It’s exciting time to be alive! What sounds better than a good beer? The answer—an ice cold beer from a “forgotten recipe” dating back to the prohibition era. Anheuser Busch recently released a statement that is sure to bring a smile to beer lovers across the country. In an attempt to promote its struggling brand, the beer distributor is releasing a long forgotten recipe dating back almost 100 years.
A limited-edition brew called 1933 Repeal Reserve Amber Lager hits shelves today that is claimed to have come from the prohibition era recipe Busch released. Pre-prohibition style beer has been big business in the U.S. for some time now. They are mostly made by craft brewers who seek out lost recipes and attempt to recreate the formula. Most brewers were not around during prohibition time, but Anheuser-Busch, which was acquired by InBev in 2008, has been around since 1852, giving the brewer a link to recipes its founders once used.
On January 16, 1920, the Eighteenth Amendment went into effect, which prohibited the production, importation, transportation, and sale of alcoholic beverages in the United States. For 13 years, Prohibition was the law of the land and many were not pleased that alcohol was banned. One company that was extremely frustrated that Prohibition happened was Anheuser-Busch, the beer giant that was created in 1852 by Eberhard Anheuser and his son-in-law Adolphus Busch. Prohibition forced St Louis-based Anheuser-Busch to switch from making beer to manufacturing soft drinks, non-alcoholic malt beverages, ice cream, and malt extract. Finally, the Twenty-first Amendment was fully ratified on December 5, 1933, which repealed Prohibition and alcohol was legal once again. This holiday season, Budweiser celebrates the repeal of Prohibition with a beer inspired by an Anheuser-Busch beer recipe dating back before Prohibition.
Sadly, soon after the beer was developed in the early 20th century Prohibition went into effect and the brew was only available in the St. Louis area. The new beer is influenced by the recipe for the special old-school beer that dates back to pre-Prohibition times. Anheuser-Busch InBev beer revealed Budweiser’s 1933 Repeal Reserve Amber Lager, which is a limited-time brew.
“We are excited to mark the upcoming holiday season and the anniversary of the repeal of Prohibition with this new brew based on a forgotten recipe,” said Budweiser vice president Ricardo Marques. “While Budweiser Repeal Reserve is a great tasting Amber Lager, it also tells the story of an important part of our history and gives reason for celebration.”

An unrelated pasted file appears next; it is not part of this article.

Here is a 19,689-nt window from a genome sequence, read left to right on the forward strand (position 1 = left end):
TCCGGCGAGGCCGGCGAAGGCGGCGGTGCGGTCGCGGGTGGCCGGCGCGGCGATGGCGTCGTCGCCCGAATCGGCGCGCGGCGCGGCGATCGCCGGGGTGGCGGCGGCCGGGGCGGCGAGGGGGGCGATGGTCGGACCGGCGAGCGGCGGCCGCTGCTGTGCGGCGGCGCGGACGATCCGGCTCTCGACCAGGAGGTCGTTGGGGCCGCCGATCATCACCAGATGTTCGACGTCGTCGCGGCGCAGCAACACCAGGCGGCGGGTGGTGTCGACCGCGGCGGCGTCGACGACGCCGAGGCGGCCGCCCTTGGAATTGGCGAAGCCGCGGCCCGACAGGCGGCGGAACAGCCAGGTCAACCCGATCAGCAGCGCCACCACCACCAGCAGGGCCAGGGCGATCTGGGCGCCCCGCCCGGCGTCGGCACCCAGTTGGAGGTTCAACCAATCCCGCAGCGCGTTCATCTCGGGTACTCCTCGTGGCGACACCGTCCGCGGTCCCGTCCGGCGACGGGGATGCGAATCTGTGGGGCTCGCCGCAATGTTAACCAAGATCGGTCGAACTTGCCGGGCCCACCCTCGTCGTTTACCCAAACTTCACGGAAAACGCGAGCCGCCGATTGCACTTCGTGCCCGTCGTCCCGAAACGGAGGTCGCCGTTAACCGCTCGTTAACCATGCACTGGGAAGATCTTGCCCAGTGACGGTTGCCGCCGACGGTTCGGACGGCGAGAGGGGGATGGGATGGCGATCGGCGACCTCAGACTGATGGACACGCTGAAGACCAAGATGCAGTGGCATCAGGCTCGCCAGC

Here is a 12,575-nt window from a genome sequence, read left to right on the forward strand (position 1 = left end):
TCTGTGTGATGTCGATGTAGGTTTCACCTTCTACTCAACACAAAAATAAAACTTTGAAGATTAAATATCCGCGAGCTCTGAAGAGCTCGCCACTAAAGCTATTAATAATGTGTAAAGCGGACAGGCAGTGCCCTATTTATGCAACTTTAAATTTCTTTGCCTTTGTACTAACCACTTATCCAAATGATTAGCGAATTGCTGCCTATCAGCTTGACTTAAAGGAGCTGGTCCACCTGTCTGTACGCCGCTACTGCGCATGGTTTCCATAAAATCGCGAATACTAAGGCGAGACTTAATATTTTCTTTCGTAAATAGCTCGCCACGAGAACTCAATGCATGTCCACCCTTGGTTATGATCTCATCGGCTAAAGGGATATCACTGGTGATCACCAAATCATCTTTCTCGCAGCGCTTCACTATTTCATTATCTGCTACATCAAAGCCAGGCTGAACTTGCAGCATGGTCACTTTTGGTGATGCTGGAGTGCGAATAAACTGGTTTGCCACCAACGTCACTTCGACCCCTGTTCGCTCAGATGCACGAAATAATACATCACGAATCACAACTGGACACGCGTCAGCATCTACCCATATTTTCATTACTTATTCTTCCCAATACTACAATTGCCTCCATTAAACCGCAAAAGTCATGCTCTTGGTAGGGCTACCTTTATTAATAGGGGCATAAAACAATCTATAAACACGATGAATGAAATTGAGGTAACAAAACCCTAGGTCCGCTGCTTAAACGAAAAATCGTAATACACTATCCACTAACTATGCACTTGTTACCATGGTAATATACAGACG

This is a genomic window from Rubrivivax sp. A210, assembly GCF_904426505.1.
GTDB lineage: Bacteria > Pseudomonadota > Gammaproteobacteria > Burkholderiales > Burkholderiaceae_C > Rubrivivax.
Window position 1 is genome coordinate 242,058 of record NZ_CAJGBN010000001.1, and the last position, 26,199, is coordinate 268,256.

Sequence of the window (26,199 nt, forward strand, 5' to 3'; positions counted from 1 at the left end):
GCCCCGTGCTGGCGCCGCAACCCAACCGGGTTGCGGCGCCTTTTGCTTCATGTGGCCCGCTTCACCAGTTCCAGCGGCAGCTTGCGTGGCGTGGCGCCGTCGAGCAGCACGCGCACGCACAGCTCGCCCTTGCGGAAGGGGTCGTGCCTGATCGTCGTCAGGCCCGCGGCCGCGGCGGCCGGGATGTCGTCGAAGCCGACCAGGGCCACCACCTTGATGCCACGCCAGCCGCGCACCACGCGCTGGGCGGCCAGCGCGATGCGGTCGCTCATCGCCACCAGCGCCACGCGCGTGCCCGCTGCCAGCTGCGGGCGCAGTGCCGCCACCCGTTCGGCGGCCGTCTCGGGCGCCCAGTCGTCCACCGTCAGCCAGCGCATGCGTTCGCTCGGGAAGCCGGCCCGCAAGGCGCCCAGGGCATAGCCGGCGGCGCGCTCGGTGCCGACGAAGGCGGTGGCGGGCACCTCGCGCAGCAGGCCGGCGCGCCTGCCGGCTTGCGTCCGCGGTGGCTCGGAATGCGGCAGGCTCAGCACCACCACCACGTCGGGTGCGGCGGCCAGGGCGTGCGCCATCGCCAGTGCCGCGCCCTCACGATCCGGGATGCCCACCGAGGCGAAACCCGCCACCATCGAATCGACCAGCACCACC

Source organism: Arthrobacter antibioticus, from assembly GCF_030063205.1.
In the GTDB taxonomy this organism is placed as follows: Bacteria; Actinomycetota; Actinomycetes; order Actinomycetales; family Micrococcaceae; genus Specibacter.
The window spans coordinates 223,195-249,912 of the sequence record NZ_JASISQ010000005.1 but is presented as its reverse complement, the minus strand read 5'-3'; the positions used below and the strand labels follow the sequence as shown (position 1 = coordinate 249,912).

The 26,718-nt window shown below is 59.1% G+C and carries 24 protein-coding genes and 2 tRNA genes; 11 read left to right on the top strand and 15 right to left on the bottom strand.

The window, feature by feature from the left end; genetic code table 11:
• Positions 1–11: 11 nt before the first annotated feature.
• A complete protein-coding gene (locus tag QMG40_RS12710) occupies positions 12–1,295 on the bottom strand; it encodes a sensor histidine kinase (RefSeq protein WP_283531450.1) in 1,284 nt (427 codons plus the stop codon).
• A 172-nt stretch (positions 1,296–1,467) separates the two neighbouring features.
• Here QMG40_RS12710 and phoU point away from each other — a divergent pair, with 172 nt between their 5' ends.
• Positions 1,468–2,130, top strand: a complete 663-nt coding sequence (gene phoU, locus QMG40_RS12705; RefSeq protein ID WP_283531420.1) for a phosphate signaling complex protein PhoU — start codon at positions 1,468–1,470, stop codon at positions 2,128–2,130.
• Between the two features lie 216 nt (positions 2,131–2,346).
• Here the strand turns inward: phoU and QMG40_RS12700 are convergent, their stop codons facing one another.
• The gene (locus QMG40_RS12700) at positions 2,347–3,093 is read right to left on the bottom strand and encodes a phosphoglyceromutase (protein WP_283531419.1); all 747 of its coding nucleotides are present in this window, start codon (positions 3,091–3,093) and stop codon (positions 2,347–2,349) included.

The reincarnation was “tweaked” a bit from the pre-Prohibition recipe and is a 6.1% ABV amber lager, higher than original Budweiser’s 5% ABV. The new beer “consists of a light, hoppy aroma and rich caramel-malt taste.” The 1933 Repeal Reserve Amber Lager comes packaged in “vintage Budweiser stubby bottles.” The limited-time beer is a holiday release that coincides with the 84th anniversary of the repeal of Prohibition.
To promote the 1933 Repeal Reserve Amber Lager, Budweiser teamed up with Lyft to give riders a chance to ride in a Prohibition-era car. Lyft will have five Budweiser-themed early 1900s vehicles for special rides back into time. However, the old school vehicles will only be available in New York City and are on a first-come-first-serve basis. The Lyft cars, which are only available between 3 p.m. and 7 p.m. on Wednesday, October 25. The Lyft rides will include tours of landmarks and neighborhoods that have historical references to Prohibition.
The limited run of the beer is timed to coincide with the holidays and the Dec. 5 anniversary of the Prohibition repeal. Prohibition also came to an end on the same date in 1933 when Utah became the 36th state to approve the 21st Amendment.
The decision to release the promotion comes as Bud is continuing to struggle with sales. In the U.S., sales were down by 6.6 percent in the nine months ending Sept. 30, according to Nielsen data cited by Beer Marketer’s Insights. All big brands are down, but Bud’s decline was worse than Bud Light (-5.7%), Coors Light (-3.4%), and Miller Lite (-1.6%). Bud is doing much better globally, including in China, where the brand is surging.
Bud is struggling for many reasons one of which is the surging micro-brew businesses popping up across the country. There are now so many choices for the consumers that it’s difficult to justify drinking Budweiser in any form. Either way, this decision is sure to pique many people’s interest and they are sure to have an uptick in sales.